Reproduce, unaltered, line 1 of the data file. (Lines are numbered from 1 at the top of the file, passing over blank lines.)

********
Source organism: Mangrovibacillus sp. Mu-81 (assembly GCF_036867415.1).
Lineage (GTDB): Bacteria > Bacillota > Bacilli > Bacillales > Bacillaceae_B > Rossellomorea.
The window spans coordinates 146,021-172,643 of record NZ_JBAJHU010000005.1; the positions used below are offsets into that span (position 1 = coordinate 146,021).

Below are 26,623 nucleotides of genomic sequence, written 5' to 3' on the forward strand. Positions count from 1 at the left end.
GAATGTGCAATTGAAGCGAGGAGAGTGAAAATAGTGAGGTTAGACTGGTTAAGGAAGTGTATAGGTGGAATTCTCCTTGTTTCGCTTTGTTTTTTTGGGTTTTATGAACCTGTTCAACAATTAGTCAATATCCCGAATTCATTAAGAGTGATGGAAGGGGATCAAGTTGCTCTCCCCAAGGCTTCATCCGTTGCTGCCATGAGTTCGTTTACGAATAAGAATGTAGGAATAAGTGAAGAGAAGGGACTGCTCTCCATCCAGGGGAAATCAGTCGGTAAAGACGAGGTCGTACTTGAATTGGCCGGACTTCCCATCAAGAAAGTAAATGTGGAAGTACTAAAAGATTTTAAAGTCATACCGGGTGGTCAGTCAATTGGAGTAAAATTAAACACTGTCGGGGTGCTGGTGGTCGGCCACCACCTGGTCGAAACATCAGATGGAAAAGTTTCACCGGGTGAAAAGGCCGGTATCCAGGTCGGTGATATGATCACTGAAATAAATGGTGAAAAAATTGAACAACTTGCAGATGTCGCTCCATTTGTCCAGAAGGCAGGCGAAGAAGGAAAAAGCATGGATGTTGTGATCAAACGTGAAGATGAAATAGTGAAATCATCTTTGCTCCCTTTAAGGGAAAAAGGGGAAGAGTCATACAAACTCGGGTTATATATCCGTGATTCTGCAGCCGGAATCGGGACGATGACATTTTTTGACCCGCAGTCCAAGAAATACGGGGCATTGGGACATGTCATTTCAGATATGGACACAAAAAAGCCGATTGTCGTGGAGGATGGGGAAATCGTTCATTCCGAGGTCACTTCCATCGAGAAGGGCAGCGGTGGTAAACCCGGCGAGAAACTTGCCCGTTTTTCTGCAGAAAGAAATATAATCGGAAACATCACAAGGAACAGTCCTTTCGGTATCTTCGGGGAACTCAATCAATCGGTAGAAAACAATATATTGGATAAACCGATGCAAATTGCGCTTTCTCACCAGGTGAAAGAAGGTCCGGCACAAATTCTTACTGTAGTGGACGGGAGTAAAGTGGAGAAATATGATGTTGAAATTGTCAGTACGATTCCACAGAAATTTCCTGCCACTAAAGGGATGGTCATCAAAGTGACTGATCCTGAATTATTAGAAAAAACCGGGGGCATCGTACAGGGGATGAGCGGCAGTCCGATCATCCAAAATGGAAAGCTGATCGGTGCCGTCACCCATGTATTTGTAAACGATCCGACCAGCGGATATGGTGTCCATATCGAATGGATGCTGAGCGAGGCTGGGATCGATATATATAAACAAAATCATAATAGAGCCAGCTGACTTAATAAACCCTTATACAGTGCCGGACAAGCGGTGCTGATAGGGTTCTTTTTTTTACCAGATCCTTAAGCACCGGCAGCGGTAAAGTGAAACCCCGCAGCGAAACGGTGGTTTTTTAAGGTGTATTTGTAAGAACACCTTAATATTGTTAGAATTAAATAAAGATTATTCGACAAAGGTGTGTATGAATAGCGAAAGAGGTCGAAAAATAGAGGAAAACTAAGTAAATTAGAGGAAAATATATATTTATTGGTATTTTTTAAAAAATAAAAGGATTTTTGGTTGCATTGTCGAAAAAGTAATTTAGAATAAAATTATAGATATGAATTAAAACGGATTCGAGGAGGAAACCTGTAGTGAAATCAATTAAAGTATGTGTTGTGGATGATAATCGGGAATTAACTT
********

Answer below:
Source organism: Mangrovibacillus sp. Mu-81 (assembly GCF_036867415.1).